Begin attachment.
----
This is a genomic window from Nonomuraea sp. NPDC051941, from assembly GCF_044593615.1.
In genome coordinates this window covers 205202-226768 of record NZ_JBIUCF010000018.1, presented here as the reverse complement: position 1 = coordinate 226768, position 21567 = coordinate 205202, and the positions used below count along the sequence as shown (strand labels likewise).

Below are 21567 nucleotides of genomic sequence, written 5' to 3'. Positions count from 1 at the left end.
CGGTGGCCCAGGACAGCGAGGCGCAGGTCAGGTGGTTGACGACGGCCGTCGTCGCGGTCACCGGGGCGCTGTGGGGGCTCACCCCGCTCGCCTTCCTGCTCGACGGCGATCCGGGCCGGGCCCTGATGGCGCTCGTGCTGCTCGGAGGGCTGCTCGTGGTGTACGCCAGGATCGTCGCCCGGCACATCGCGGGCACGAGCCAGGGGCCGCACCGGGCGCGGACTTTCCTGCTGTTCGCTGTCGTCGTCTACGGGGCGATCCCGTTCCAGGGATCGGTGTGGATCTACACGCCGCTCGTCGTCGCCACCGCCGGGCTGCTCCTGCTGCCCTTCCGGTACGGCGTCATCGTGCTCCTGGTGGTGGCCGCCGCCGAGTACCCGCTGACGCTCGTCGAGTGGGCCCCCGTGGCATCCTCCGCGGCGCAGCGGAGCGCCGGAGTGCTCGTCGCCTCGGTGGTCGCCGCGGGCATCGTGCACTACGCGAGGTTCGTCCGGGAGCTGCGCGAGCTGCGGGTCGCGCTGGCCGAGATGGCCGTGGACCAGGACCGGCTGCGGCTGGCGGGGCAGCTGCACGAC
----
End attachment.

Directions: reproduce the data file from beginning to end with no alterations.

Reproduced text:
This is a genomic window from Nonomuraea sp. NPDC051941, from assembly GCF_044593615.1.
In genome coordinates this window covers 205202-226768 of record NZ_JBIUCF010000018.1, presented here as the reverse complement: position 1 = coordinate 226768, position 21567 = coordinate 205202, and the positions used below count along the sequence as shown (strand labels likewise).

Below are 21567 nucleotides of genomic sequence, written 5' to 3'. Positions count from 1 at the left end.
CGGTGGCCCAGGACAGCGAGGCGCAGGTCAGGTGGTTGACGACGGCCGTCGTCGCGGTCACCGGGGCGCTGTGGGGGCTCACCCCGCTCGCCTTCCTGCTCGACGGCGATCCGGGCCGGGCCCTGATGGCGCTCGTGCTGCTCGGAGGGCTGCTCGTGGTGTACGCCAGGATCGTCGCCCGGCACATCGCGGGCACGAGCCAGGGGCCGCACCGGGCGCGGACTTTCCTGCTGTTCGCTGTCGTCGTCTACGGGGCGATCCCGTTCCAGGGATCGGTGTGGATCTACACGCCGCTCGTCGTCGCCACCGCCGGGCTGCTCCTGCTGCCCTTCCGGTACGGCGTCATCGTGCTCCTGGTGGTGGCCGCCGCCGAGTACCCGCTGACGCTCGTCGAGTGGGCCCCCGTGGCATCCTCCGCGGCGCAGCGGAGCGCCGGAGTGCTCGTCGCCTCGGTGGTCGCCGCGGGCATCGTGCACTACGCGAGGTTCGTCCGGGAGCTGCGCGAGCTGCGGGTCGCGCTGGCCGAGATGGCCGTGGACCAGGACCGGCTGCGGCTGGCGGGGCAGCTGCACGAC